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  1. #76
    Kurt Ullman
    Guest

    Re: Activating an iPhone - Made SIMPLE by Apple.

    In article <[email protected]>,
    "John Richards" <[email protected]> wrote:

    >
    > The thing is, we don't hear about the thousands of cases where charges were
    > either not filed, or were quietly dropped prior to the court appearance.
    > So you get a distorted sense of reality by relying on just two court cases.

    Not if those are the cases that are getting to court. The others that
    never saw court, aren't adjudicated and aren't precedent for later
    cases. It could be argued (actually it WILL be argued by me in a second
    or two) That one of the main reasons many were not filed or dropped were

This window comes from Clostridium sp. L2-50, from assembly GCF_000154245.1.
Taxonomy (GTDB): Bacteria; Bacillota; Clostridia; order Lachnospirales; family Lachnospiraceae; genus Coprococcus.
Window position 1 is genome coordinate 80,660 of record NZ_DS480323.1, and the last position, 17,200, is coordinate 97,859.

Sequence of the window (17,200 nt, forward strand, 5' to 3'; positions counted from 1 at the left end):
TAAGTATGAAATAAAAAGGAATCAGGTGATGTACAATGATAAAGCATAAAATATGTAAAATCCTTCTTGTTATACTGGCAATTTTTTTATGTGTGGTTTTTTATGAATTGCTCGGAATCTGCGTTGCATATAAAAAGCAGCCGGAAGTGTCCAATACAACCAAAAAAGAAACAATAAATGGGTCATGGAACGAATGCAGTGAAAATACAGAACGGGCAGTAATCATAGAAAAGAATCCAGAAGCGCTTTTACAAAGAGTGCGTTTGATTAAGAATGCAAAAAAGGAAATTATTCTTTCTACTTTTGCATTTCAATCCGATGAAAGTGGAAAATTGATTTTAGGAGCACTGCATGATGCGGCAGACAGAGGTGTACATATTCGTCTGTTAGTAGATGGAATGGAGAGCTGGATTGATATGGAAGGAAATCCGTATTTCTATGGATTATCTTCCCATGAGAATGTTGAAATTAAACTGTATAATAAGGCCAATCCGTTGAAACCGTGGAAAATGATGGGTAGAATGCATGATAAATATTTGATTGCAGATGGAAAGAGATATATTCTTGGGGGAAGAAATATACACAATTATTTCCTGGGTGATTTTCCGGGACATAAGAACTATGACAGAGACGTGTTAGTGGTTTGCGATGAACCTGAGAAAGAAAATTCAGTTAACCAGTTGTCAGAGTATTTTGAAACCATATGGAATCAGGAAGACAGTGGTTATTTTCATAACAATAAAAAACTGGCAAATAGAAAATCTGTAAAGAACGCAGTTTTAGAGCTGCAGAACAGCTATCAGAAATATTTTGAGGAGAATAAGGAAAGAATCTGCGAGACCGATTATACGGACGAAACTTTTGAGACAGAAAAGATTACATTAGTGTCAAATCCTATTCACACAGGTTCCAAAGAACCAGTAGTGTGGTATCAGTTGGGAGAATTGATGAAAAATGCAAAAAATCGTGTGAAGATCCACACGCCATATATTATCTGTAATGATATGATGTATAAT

done so specifically because of the lack of case law as to what the
    parameters of nastiness are.
    *IF* the two that went to court are convicted (the articles so far
    that I read on this thread indicate that only charges have been filed so
    far) then it could open the flood gates. Of course, on the other hand if
    they are tossed or not convicted, then it goes away.

    > If one of these cases is ever appealed, a higher court may well rule that no
    > law
    > was broken, and that use of unsecured Wi-Fi signals is similar to standing on
    > a
    > sidewalk and enjoying the shade from a shade tree that stands on someone
    > else's
    > property.


    Of course they could also rule that the original ruling was right. It
    is a toss-up at this point.



    See More: Activating an iPhone - Made SIMPLE by Apple.




  2. #77
    none
    Guest

    Re: Activating an iPhone - Made SIMPLE by Apple.

    ed <[email protected]> wrote:

    > > correct John, thanks for saving people from Ed's ignorance.

    >
    > uh, no, i was absolutely correct in my point- that you were wrong when
    > you were trying to state that no one had ever been convicted for using
    > an open access point.
    >